Episode 04 - Show Notes & Advice

episode 4 | show notes & advice

episode description

Crocus are lovely picked to decorate your kitchen table. It’s the sheer delicacy of the outer petals of many varieties, and that they’re the perfect miniature scale, so that an egg cup becomes an ideal vase. And all-importantly, crocus, stacked full of pollen and nectar early in the year, play a crucial role in the survival of our pollinators.

In this episode of grow, cook, eat, arrange, Sarah Raven and Arthur Parkinson discuss their love of chard, the delight of many a veg gardener come the winter months. While Arthur explains his reluctance to pick chard, Sarah has several tasty recipes for you to try and explains why it’s best to sow chard twice a year for a year-round crop.

You’ll also hear how you can bring vivid splashes of colour into your garden with one of the most vibrant and versatile plants - the antirrhinum. 

in this episode, discover...

  • How to incorporate crocus into the home with egg cups
  • Sarah’s tips for the fastest and most natural-looking way to plant crocus
  • Sowing chard twice a year for a colourful and delicious addition to your garden
  • Two sumptuous chard recipes to add depth to your cooking
  • Incorporating antirrhinums into your garden for lavish splashes of colour 

links and references

products mentioned

Crocus, chard & antirrhinums


The ones we particularly love are:

• ‘Flower Record’ - pretty stonking size, a deep Cadbury chocolate wrapper purple with orange stamens, flowers at the end of February.

• ‘Orange Monarch’ – one of the first to flower in mid-February, brilliant orange with fine crimson markings on the outer petal surface.

• ‘Spring Beauty’ – mauve with very delicate purple stripes, flowers at the end of February

• Crysanthus hybrids. 

Crocus are a particularly brilliant source of nectar and pollen for bumblebees, emerging early in the year when there are few other flowers around.

Buddleia ‘Buzz Series’ are perfect for containers as they are compact, evergreen and SCENTED. Arthur has them in pots, underplanted with crocus to give a good succession of nectar; crocus for spring and buddleia in summer


The ones we particularly love are:

• ‘Bright Lights’ (also called Rainbow Chard) Brilliant, coloured stems and some stained-glass coloured leaves.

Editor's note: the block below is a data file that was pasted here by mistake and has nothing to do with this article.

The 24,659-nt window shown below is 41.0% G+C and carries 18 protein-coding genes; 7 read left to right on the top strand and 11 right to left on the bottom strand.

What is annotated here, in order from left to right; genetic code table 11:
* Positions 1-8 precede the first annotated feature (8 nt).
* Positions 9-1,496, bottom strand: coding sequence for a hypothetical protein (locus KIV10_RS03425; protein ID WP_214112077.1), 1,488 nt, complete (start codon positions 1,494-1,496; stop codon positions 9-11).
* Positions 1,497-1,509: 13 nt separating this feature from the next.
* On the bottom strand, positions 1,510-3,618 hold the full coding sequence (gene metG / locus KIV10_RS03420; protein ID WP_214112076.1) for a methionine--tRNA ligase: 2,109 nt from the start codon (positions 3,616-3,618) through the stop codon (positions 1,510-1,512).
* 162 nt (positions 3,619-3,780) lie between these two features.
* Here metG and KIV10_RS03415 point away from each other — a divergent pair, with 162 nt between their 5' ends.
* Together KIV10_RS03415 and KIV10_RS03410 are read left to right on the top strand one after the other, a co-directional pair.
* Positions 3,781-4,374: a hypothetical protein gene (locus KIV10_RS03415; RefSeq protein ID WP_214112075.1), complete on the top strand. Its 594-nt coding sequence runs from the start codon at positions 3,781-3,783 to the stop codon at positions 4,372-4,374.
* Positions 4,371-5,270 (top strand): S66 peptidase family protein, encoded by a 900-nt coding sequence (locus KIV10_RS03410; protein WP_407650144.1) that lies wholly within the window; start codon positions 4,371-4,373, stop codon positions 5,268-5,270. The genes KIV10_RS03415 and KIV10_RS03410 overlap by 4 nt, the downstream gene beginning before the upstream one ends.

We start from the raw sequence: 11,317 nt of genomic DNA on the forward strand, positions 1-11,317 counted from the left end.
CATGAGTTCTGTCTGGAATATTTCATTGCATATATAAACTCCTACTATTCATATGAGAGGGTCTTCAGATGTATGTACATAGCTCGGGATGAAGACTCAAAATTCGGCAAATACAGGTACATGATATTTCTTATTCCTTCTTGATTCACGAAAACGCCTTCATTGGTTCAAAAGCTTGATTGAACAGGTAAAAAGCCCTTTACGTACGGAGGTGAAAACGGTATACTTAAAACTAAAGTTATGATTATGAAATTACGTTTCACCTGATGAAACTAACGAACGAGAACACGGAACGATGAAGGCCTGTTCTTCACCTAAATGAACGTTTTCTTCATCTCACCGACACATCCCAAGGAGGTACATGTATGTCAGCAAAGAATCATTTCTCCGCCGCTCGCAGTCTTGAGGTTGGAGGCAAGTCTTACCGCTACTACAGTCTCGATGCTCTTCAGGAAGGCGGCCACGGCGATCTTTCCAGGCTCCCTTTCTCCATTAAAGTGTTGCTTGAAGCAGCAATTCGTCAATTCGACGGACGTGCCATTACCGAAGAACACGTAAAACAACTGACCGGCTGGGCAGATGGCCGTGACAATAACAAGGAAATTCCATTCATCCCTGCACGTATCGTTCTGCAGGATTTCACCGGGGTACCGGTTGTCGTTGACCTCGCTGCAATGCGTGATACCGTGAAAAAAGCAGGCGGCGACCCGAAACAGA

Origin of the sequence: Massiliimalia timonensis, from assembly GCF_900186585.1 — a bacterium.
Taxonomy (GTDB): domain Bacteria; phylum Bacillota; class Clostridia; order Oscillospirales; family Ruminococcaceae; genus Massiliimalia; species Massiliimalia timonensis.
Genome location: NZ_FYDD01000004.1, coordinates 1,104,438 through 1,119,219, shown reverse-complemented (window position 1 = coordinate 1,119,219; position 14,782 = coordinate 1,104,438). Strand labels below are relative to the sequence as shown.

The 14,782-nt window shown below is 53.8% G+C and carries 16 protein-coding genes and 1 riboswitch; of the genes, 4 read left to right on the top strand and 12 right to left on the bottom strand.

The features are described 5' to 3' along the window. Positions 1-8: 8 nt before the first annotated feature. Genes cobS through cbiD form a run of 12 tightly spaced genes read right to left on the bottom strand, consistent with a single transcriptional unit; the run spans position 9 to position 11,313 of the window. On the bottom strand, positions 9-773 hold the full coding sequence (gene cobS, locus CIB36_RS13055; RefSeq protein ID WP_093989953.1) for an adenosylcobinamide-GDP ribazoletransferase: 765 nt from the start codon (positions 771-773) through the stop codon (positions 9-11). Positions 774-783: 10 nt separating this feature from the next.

• Swiss Chard This is the one with a broad white stem. It’s by the far the biggest, most prolific and productive.

• ‘Lucullus’ Bred in Australia, and very bolt resistant, so the best to sow and grow if summer is approaching.

Snapdragons (antirrhinums)

Antirrhinums provide fantastic spires for flower bunches and are brilliant for pots. They last for ages in the garden and vase.

You can sow your own (fiddly as the seed is tiny), or buy them as seedlings. If you grow your own, pinch out the tips of the seedlings when they are about 10cm tall to make them branch.

The ones we particularly love are:

• ‘Liberty Crimson’ Rich crimson, velvet spires

• Chantilly Series Bred in Japan, amazing range of colours from orange to pink, apricot to white. And SCENTED. They only have the top lip not the fill snapdragon pairs of leaves.

• Sonnet Series including ‘Orange Scarlet’ which is punch-bowl orange, Arthur’s favourite. 

chard gratin

A fantastic meal-in-one recipe, which is delicious just as it is, served with a few potatoes. It’s also lovely with good quality olives cut in half and added to the chard. Or you can add mussels cooked in white wine – a Provençal version, which we had as the first course of our wedding dinner. 

For 6-8:

• 1.5kg Swiss chard

• Salt and black pepper

• 3 garlic cloves

• 3 tablespoons olive oil

• 10 anchovies in olive oil, drained (or rinsed salted), finely chopped

• 50–75g butter

• A few stems of fresh marjoram (if available)

• Plenty of grated nutmeg

• 275ml double cream

• Parmesan cheese, to grate over the top

For the mussels (optional):

• 1kg mussels

• 30g butter, plus some for the dish

• 1 tablespoon olive oil

• 1 onion, finely chopped

• 1 garlic clove, finely chopped

• 250ml white wine 

  1. Preheat the oven to 180ºC/gas mark 4. Put a pan of salted water on to boil. Strip the green leaves from the chard stalks and cut the stalks about 1cm wide across. Wash both leaves and stalks in a colander. Cook the stalks in the boiling salted water. When they’re just cooked (no longer resistant to the point of a knife), remove with a slotted spoon and drain on a tea towel.
  2. Blanch the greens for about 2–3 minutes, remove and drain any excess water, pushing with the back of a spoon in a colander or sieve, or twist in a tea towel. Then coarsely chop. Chop the garlic finely and heat in a pan with the olive oil. When the garlic begins to colour, add the finely chopped anchovies. Add the chard stalks and cook gently until the anchovies start to dissolve. Remove from the heat.
  3. To cook the mussels, if you are using them, debeard and clean them, discarding any open ones that don’t close when tapped. Melt the butter and 1 tablespoon of olive oil in a large pan. Add the finely chopped onion and garlic and sweat until translucent.
  4. Add the mussels with the wine and cook them for 3 minutes until they open, but no more. Drain the mussels and allow to cool enough for you to be able to handle them, then remove from the shells.
  5. Roughly butter a baking dish and spoon in the chard stalks and anchovy to cover the base of the dish, then scatter over half the shelled mussels (if you are using them). Lay the green chard leaves lightly over the top. Scatter the marjoram, grated nutmeg and remaining shelled mussels over them. Pour over the cream. Season with salt and pepper and grate some Parmesan over the top. Some of the chard will be uncovered and some submerged.
  6. Cook the gratin in the preheated oven for 25–30 minutes